Pfister Sisters: French Quarter Fest Focus

Pfister Sisters. Photo by Kim Welsh.

The Pfister Sisters. Photo by Kim Welsh.

Jazz harmonizers the Pfister Sisters have existed long enough to be considered a tradition, singing with everyone from the Neville Brothers to Jimmy Buffett to Linda Ronstadt. They sang on the wing of a plane with their hero Maxene Andrews of the swinging Andrews Sisters, and more recently were featured on the HBO series Treme, singing “Shame, Shame, Shame” with the show’s Davis McAlary. Their albums have tackled genres from cabaret to country. But since 1979, the Pfister Sisters (who aren’t really related) have become world renowned primarily for replicating beautifully complex classics by the famous singing Boswell Sisters.

Which is no easy task. “It’s musicians’ music, very complex and actually weird,” says sister Yvette Voelker. “It requires a huge time investment to learn those songs. Which is why there aren’t many jazz harmony vocalists in the world now, and no one else in the city of New Orleans.”

Normally, because of budgetary constraints, the Pfisters’ performances consist of just the three ladies—Voelker, plus founder Holley Bendtsen, and “new girl” Debbie Davis, who joined the Pfisters in 1999 and graced February’s OffBeat cover—plus their piano player Amasa Miller. But for French Quarter Fest they’ll bring along a big band. “This is a great chance to get to really recreate some of the wilder Boswell songs,” beams Voelker. “They were known for these small, nimble jazz combos, but also big groups where each person played one drum and whatnot, and they specialized in an anarchy that was nonetheless very well-arranged.”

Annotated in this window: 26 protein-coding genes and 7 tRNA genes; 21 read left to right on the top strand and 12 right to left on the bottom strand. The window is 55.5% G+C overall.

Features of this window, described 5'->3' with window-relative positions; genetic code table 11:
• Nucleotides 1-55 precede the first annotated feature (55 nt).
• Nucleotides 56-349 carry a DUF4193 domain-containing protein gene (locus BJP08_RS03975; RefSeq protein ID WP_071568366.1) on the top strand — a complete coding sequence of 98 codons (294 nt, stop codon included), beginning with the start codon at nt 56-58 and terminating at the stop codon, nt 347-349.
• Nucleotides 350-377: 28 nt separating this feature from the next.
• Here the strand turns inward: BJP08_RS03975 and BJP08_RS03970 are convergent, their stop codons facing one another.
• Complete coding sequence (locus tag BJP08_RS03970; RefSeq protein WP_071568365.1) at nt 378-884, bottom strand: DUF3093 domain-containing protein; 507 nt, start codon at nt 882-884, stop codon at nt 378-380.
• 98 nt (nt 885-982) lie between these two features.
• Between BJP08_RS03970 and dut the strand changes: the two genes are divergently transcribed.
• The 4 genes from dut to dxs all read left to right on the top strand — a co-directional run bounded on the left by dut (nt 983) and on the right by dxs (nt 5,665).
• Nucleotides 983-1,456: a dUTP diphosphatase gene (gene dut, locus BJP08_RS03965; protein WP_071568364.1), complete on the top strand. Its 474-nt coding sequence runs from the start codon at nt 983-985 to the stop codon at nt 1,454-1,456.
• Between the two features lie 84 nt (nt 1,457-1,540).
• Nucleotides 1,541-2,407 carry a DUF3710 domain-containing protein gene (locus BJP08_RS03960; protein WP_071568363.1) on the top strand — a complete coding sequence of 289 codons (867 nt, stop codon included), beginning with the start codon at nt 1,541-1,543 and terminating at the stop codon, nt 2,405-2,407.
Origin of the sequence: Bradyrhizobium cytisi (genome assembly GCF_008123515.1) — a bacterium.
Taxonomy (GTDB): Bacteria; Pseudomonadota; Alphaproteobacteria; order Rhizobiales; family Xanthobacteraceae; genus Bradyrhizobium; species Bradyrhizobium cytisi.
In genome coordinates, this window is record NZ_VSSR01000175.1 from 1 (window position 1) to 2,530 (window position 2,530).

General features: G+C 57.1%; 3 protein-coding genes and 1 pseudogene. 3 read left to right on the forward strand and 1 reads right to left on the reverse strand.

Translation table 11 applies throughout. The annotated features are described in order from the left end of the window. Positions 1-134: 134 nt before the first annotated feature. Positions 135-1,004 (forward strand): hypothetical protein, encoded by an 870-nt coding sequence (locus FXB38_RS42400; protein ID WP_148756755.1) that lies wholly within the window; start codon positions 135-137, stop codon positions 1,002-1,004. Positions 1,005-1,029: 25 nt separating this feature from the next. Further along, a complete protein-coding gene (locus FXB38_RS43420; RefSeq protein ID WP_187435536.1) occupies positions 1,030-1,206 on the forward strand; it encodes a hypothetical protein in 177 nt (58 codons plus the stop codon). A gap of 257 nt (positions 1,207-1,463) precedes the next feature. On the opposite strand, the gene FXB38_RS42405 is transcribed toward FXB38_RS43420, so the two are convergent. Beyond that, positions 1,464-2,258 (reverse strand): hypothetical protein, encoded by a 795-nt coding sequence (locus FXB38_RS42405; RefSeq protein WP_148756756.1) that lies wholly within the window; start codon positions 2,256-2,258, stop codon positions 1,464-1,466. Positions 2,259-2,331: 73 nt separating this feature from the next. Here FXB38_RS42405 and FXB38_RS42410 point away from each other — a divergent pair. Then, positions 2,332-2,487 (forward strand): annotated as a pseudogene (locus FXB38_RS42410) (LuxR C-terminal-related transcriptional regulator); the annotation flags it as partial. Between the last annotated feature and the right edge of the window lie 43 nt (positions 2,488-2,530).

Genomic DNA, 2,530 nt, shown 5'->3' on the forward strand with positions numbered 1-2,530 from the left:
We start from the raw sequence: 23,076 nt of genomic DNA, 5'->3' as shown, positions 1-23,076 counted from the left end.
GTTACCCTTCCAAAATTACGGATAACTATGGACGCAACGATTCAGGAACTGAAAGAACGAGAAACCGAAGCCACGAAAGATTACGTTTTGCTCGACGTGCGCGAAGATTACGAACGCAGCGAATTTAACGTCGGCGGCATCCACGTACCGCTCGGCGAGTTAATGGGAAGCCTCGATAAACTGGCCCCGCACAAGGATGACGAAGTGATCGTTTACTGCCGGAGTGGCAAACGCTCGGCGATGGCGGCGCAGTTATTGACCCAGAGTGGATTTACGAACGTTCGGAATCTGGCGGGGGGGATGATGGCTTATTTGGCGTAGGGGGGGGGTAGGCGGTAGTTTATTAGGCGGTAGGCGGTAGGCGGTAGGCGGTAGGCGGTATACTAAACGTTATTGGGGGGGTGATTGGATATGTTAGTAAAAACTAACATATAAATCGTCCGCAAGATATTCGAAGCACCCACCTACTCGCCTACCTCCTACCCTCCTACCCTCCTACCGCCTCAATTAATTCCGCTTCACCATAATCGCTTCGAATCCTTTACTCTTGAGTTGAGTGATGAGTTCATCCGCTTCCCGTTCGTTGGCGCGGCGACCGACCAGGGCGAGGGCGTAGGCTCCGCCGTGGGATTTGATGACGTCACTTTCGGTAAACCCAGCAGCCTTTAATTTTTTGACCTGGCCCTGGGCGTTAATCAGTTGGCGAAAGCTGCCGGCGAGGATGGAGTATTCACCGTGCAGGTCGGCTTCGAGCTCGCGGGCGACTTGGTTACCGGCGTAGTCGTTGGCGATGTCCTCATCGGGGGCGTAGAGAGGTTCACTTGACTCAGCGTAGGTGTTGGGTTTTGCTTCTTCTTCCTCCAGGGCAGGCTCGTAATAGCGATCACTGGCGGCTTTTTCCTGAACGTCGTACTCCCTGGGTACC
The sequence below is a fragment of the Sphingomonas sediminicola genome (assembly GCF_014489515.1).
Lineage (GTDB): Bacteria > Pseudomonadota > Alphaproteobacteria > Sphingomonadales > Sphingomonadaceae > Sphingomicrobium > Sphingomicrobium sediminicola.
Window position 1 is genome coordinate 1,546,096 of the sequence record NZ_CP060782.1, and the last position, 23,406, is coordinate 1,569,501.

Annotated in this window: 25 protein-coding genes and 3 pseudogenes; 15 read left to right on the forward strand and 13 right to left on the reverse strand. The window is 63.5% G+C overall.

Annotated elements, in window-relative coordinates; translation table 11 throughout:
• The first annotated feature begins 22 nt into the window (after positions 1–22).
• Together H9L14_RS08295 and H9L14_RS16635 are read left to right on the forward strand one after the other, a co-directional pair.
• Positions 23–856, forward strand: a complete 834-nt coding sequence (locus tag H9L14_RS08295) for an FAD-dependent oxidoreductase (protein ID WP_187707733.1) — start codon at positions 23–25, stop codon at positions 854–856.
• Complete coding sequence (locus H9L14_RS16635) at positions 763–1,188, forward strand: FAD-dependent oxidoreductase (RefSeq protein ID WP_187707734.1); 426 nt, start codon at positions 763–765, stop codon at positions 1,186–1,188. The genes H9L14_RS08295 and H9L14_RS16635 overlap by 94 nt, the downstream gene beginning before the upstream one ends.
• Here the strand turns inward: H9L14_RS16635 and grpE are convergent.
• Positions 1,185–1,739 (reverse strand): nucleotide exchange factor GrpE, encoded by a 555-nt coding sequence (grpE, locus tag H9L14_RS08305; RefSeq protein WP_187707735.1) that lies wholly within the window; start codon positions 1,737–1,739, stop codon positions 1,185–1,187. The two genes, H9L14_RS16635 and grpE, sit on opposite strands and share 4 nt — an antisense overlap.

Though performing cover tunes, the Pfisters find more than enough room within the Boswells’ amazing songs to experiment. “I am very impressed with the fact that after 30 years of doing this, I am not tired of it at all,” Voelker says. “The Boswells were in their teens during Louis Armstrong’s heyday, so they were influenced by the joyful noise of jazz. They applied jazz concepts, harmonizing their three voices like the average band would with three horns, so while it’s pretty tightly arranged, it was also set up to always go somewhere new. And we’ve been doing it long enough that when someone wanders off somewhere, we all have a fun time following them!”

At French Quarter Fest: Sunday, April 10, 12:30 – 1:45 p.m. WWL-TV Jackson Square Stage.